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Modern Languages students to participate in Global Englishes PhD conference

CGE

A number of Modern Languages PhD students will be participating in the Global Englishes PhD conference, organised by the Centre for Global Englishes, on Friday 24th June 2016 at St Mary’s Stadium, Southampton.

This one-day conference aims to enable PhD students from different institutions and countries who are researching different aspects of Global Englishes to network and present their research. The day will begin with a keynote from Professor Anna Mauranen and will include presentations and discussions led by PhD students and recent postdocs.

For further details about the conference, including information on how to apply for a place, visit the Modern Languages website.

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Centre for Global Englishes seminar: “The politics of language in the global workplace”

CGE

The next Centre for Global Englishes (CGE) seminar will take place on Wednesday 4th May 2016 from 5 – 6:30pm in Lecture Theatre C, Building 65, Avenue Campus. The talk is entitled “The politics of language in the global workplace” and will be delivered by Dr Jo Angouri from the University of Warwick. All welcome!

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Next CGE seminar: Post Multilingualism, Translanguaging and Linguistic Creativity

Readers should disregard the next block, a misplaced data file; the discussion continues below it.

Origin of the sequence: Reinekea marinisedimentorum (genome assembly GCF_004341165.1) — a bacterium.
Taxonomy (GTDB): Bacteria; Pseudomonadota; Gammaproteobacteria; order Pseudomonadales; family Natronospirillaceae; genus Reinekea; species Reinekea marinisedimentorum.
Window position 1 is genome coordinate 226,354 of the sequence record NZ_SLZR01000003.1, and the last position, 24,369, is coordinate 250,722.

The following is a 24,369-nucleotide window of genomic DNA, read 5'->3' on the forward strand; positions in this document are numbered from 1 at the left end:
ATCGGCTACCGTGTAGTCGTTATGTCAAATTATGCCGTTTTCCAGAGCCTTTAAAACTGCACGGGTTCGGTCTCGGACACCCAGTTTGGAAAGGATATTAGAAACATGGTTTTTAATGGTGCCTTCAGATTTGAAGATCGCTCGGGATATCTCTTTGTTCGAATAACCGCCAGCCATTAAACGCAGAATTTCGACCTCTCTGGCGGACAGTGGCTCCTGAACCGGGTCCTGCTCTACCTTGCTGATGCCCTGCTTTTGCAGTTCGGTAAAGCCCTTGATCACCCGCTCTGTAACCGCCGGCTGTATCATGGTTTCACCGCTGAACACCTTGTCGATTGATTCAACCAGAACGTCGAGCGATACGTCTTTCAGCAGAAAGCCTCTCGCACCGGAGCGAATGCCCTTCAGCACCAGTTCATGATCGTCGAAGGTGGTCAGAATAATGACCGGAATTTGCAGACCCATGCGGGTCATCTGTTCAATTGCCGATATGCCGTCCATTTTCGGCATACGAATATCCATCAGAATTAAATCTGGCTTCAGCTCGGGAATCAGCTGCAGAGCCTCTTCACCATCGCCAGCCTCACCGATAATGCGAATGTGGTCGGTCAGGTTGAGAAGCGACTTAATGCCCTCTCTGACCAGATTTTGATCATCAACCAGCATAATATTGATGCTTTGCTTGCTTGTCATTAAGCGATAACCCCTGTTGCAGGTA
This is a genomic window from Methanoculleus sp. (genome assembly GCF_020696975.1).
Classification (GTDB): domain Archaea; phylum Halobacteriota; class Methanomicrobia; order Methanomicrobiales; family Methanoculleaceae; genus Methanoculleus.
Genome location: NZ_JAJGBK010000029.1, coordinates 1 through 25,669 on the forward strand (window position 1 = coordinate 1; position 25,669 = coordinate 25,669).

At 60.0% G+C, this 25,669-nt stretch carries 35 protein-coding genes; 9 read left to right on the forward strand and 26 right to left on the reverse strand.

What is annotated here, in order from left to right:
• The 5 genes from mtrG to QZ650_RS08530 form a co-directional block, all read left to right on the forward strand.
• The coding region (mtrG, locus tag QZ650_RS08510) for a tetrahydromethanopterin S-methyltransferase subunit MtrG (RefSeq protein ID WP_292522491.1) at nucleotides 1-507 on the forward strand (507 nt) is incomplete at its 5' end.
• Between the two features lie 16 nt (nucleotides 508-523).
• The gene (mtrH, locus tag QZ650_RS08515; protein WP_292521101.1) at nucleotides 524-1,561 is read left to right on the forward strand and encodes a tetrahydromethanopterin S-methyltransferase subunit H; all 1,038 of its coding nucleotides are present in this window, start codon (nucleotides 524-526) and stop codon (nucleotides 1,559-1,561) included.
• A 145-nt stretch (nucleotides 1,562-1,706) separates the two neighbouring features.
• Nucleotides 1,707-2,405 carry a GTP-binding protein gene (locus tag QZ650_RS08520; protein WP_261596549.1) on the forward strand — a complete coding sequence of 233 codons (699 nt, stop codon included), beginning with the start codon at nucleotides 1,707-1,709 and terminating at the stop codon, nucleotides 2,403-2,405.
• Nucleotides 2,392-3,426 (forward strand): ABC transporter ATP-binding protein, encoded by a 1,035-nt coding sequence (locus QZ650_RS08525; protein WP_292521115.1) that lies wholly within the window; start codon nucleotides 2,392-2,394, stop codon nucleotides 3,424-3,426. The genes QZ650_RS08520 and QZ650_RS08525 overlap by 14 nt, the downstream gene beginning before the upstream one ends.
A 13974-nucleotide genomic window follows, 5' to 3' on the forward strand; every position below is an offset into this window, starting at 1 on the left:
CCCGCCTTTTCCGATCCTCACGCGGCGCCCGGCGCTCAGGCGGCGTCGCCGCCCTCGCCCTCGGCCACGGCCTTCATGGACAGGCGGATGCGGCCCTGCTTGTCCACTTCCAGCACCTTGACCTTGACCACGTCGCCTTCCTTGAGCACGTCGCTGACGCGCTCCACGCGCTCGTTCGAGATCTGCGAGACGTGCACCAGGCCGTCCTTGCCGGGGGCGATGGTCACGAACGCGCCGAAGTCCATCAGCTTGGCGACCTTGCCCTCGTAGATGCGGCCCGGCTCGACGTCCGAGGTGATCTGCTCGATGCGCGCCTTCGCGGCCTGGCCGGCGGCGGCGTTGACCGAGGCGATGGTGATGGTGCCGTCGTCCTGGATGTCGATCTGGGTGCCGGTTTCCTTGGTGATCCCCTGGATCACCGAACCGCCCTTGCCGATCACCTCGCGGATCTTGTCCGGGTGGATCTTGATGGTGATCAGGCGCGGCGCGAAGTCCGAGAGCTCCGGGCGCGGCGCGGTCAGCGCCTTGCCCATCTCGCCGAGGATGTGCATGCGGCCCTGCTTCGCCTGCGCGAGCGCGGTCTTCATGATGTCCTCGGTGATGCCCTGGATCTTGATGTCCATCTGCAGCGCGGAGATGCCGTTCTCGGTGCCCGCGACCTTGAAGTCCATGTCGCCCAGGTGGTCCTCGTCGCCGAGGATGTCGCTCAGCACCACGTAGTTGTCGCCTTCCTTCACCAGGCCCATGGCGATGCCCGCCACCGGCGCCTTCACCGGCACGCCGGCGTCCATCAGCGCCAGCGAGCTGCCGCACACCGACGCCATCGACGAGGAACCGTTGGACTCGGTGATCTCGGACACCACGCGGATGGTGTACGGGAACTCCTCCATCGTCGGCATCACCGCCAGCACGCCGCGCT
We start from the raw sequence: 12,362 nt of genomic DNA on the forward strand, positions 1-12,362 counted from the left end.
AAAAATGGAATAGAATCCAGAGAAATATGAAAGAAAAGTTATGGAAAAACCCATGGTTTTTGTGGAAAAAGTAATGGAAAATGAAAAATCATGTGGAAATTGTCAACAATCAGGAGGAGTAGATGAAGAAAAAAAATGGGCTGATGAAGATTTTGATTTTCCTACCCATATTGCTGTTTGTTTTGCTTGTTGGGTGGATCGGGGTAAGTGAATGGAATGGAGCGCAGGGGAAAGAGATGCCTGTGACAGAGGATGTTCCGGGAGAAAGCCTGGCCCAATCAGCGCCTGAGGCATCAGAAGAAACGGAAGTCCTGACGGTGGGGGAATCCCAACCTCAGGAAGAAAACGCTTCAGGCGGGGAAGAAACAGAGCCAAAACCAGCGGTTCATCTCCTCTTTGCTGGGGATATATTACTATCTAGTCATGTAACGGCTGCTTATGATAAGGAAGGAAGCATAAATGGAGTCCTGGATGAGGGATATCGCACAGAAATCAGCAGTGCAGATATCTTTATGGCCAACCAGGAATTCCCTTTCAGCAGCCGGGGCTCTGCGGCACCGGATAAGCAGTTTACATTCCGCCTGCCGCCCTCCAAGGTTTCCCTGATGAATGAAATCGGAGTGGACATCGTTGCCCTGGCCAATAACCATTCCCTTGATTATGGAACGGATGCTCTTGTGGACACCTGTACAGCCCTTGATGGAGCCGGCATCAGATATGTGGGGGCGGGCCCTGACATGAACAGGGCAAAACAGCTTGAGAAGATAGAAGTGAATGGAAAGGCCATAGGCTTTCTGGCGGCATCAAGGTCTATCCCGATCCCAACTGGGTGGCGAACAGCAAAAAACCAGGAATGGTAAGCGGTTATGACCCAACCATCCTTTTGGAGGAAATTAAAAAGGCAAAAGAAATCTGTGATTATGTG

CGE

The next Centre for Global Englishes (CGE) seminar will take place on Wednesday 9th March 2016 from 5:00-6:30pm in Lecture Theatre C, Building 65, Avenue Campus. The seminar is entitled, ‘Post Multilingualism, Translanguaging and Linguistic Creativity’ and will be led by Li Wei from UCL Institute of Education. All welcome!

Here is the abstract for this seminar:
This talk looks at examples of translanguaging practices in complementary schools for minority ethnic children in the UK, multi-modality linguistic practices by multilingual speakers, and New Chinglish from a Post-Multilingualism perspective. The aim is to develop an approach which helps us to better understand the processes as well as the consequences of dynamic and fluid interactions between, across and beyond languages on social relations, social structures and individual’s social cognition.

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Centre for Global Englishes seminar: “How do we write in English as a Lingua Franca?”

CGE

The next Centre for Global Englishes (CGE) seminar will take place on Wednesday 24th February 2016 from 5 – 6:30pm in Lecture Theatre C, Building 65, Avenue Campus. The talk is entitled “How do we write in English as a Lingua Franca?” and will be delivered by Professor Anna Mauranen, Vice-Rector and Professor of English at the University of Helsinki. All welcome for the seminar and discussion!

Here is the abstract for this seminar:
As ELF research has shown, communicating in English as a Lingua Franca is highly successful despite manifesting certain non-standard features, much along the lines of dialects and other non-standard varieties. However, it has repeatedly been claimed that while spoken language may tolerate a certain amount of non-standard variability, the same is not true of written text. Writing requires standards and precision to get its message across. A moment’s thought suffices to question this traditional train of thought. Surely, if something is inscribed permanently on a surface, it should be easier to decipher than the fleeting combinations of sounds that speech consists of. To see how writing fares in relation to speech, this talk looks into ELF in high-stakes international writing, academic texts. The data is drawn from the newly completed corpus of written academic ELF at Helsinki, the WrELFA corpus.